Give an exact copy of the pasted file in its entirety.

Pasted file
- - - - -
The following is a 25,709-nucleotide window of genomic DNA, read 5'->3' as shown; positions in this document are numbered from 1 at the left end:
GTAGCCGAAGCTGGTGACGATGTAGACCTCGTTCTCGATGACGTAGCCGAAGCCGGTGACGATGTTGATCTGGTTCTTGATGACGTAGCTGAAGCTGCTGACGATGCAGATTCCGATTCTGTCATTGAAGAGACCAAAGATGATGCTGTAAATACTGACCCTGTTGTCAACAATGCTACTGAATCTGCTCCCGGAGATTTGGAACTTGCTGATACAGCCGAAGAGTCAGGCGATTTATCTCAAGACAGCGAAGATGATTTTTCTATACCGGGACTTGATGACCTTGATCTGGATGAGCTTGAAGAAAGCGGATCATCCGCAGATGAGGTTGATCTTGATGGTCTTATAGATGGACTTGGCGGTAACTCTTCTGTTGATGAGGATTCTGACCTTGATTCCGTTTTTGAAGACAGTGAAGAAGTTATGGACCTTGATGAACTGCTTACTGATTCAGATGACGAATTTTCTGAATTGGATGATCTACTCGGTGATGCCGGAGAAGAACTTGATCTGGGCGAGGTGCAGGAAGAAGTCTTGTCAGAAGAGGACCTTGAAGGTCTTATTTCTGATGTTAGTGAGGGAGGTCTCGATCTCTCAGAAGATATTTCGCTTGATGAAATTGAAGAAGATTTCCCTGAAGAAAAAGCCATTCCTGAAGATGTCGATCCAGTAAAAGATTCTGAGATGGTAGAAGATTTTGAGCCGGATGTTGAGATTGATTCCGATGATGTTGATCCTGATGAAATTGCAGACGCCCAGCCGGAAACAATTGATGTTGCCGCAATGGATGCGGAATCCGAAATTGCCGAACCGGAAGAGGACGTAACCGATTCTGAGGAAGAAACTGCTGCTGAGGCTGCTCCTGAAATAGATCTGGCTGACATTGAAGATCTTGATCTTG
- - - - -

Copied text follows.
The following is a 25,709-nucleotide window of genomic DNA, read 5'->3' as shown; positions in this document are numbered from 1 at the left end:
GTAGCCGAAGCTGGTGACGATGTAGACCTCGTTCTCGATGACGTAGCCGAAGCCGGTGACGATGTTGATCTGGTTCTTGATGACGTAGCTGAAGCTGCTGACGATGCAGATTCCGATTCTGTCATTGAAGAGACCAAAGATGATGCTGTAAATACTGACCCTGTTGTCAACAATGCTACTGAATCTGCTCCCGGAGATTTGGAACTTGCTGATACAGCCGAAGAGTCAGGCGATTTATCTCAAGACAGCGAAGATGATTTTTCTATACCGGGACTTGATGACCTTGATCTGGATGAGCTTGAAGAAAGCGGATCATCCGCAGATGAGGTTGATCTTGATGGTCTTATAGATGGACTTGGCGGTAACTCTTCTGTTGATGAGGATTCTGACCTTGATTCCGTTTTTGAAGACAGTGAAGAAGTTATGGACCTTGATGAACTGCTTACTGATTCAGATGACGAATTTTCTGAATTGGATGATCTACTCGGTGATGCCGGAGAAGAACTTGATCTGGGCGAGGTGCAGGAAGAAGTCTTGTCAGAAGAGGACCTTGAAGGTCTTATTTCTGATGTTAGTGAGGGAGGTCTCGATCTCTCAGAAGATATTTCGCTTGATGAAATTGAAGAAGATTTCCCTGAAGAAAAAGCCATTCCTGAAGATGTCGATCCAGTAAAAGATTCTGAGATGGTAGAAGATTTTGAGCCGGATGTTGAGATTGATTCCGATGATGTTGATCCTGATGAAATTGCAGACGCCCAGCCGGAAACAATTGATGTTGCCGCAATGGATGCGGAATCCGAAATTGCCGAACCGGAAGAGGACGTAACCGATTCTGAGGAAGAAACTGCTGCTGAGGCTGCTCCTGAAATAGATCTGGCTGACATTGAAGATCTTGATCTTG